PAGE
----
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Feb. 14, 2013

Paying Utilities in Texas to Increase Generating Capacity Would Not Keep Energy Future Holdings Afloat, Public Citizen Study Finds

AUSTIN – Paying utilities in Texas based on how much power they have the capacity to provide – rather than how much they actually generate – will not solve the financial problems of Energy Future Holdings (EFH), a new Public Citizen report finds.

Texas policymakers are debating how to meet the state’s growing energy needs. Under consideration is the creation of a “capacity market” – one that pays utilities for building power plants that could run if they are needed. Currently, utilities are paid based on the power they generate.

The debate also comes as EFH, Texas’ largest electrical generator, experiences severe financial difficulties. Some have suggested that the solution to its financial problems is to shift to a capacity market. A study commissioned by Public Citizen and released today, “Why a Forward Capacity Market Won’t Solve Texas’ Resource Adequacy Problem: The Case of Energy Future Holdings,” found that additional revenue alone will not significantly improve company finances or induce investment in viable energy alternatives, and may have counterproductive outcomes. 

 “Since EFH took ownership and control of TXU Energy in 2007, it has compiled a poor record of financial and energy leadership,” said Tom Sanzillo, analyst with the Institute for Energy Economics and Financial Analysis (IEEFA) and the author of the report. “Its financial ratings are the worst in the nation. The company has squandered an opportunity to invest in Texas and improve the electricity system.”

“EFH is unlikely to use capacity dollars to build revenue producing assets,” Sanzillo added. “The company is so far in debt that it now has little choice but to use those payments to pay off the interest on debt. One estimate of the cost of a capacity market for Texas puts the price tag at $1.1 billion to $2.3 billion. EFH/TXU share would be an estimated $294 million.   EFH’s annual loss for 2012 was $2.2 billion, seven-and-one-half times the estimated value of one year of estimated capacity revenue. More cash to this company would be a classic case of throwing good money after bad.” 

 In 2007, the company incurred more than $30 billion in debt to buy TXU. EFH dealmakers assumed that natural gas prices would rise, causing power prices to increase and EFH revenues in turn to go up. Instead, natural gas prices have declined, and all indications are they will remain low.

 Sanzillo noted that the company’s financial condition is grave and getting worse: 

• Since 2005, the company has lost 500,000 customers ;
• Since 2007, EFH stock has dropped $14.5 billion in value ;
• Since 2008, company revenues have plummeted. The company earned $11 billion  in annual revenue in 2008. By 2012 it earned $5.6 billion,  a loss of $5.4 billion in five years;
• Since 2007, the company has cumulative losses of $17.76 billion ;
• Since 2007, the company’s total assets have declined in value from $64.8 billion to $44.7 billion.  This has occurred even after adding 2,200 megawatts of new coal-fired power generation in 2009-2010;
• Since 2007, the company has gone from paying $830 million in annual interest payments  to $4.3 billion in 2011.  Despite a lower 2012 interest payment, the company paid 62 cents of every revenue dollar collected for interest.  The industry average nationwide is 6.4 cents of every dollar; and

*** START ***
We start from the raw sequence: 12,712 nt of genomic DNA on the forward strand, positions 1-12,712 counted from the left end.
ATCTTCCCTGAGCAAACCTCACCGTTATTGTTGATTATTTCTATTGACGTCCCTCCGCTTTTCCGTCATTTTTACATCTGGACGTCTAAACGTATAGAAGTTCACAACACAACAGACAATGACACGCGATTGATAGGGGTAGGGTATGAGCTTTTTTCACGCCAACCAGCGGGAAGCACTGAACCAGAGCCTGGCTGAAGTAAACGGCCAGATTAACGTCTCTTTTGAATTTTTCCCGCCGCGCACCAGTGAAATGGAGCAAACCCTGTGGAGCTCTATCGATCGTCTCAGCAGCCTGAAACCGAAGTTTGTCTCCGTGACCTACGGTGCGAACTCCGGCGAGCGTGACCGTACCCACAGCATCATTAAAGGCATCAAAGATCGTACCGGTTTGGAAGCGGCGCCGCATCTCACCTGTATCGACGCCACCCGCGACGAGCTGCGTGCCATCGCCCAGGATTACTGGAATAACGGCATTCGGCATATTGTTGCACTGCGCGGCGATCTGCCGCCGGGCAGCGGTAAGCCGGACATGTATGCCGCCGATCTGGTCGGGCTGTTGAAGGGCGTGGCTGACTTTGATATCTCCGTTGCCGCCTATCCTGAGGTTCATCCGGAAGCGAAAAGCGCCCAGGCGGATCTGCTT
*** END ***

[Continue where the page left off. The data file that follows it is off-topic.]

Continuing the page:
• EFH has the lowest credit rating of any of the 57 shareholder-owned utilities monitored by the Edison Electric Institute on its website.  

The stock of the company is worthless, and the company continues to lose asset value. Although the company has, through the legal and political process, delayed compliance with tough pollution control investments, it has insufficient revenue to manage day-to-day operations of the company and pay down its debt.

 “Texas has a problem with its electricity grid. The first thing you do with a problem of this nature is to stop wasting money,” said Sanzillo. “The state needs resources to keep utility and construction workers employed. They will build the improvements in the electricity grid, not investment bankers.”

 “What’s more, a capacity market likely would worsen air quality in the Dallas/Fort Worth area. EFH’s subsidiary Luminant owns several coal-fired power plants in the area, where air quality is so bad that it has become one of the nation’s pollution hot spots,” said Tom “Smitty” Smith of Public Citizen’s Texas Office. “EFH’s plants are leading contributors to the emissions that have worsened air quality, according to a 2010 analysis. (The plants are Big Brown, Martin Lake and Monticello.) Today’s study shows that even if Texas were to go to a capacity market, it is unlikely that EFH would add the most effective new pollution controls. If the state were to adopt a capacity market, these old and dirty plants would keep on polluting.”
“EFH is unlikely to use money it gets through a capacity market to build revenue-producing assets or to invest in lower-emitting renewables,” Smith said. “Nor is it likely to clean up its coal plants.”

The report is available here.

Note: Tom Sanzillo, report author and analyst with the Institute for Energy Economics and Financial Analysis (IEEFA)  has 30 years of experience in public and private finance. As first deputy comptroller of New York State, he was in charge of more than $150 billion in state and local municipal bond programs and was the head of a $156 billion global pension fund. Over the past six years Mr. Sanzillo has authored reports and testimony on public and private energy finance, coal, coal mining and exports in 20 states, including a March 2011 study EFH’s  Big Brown, Monticello and Martin Lake coal plants. 

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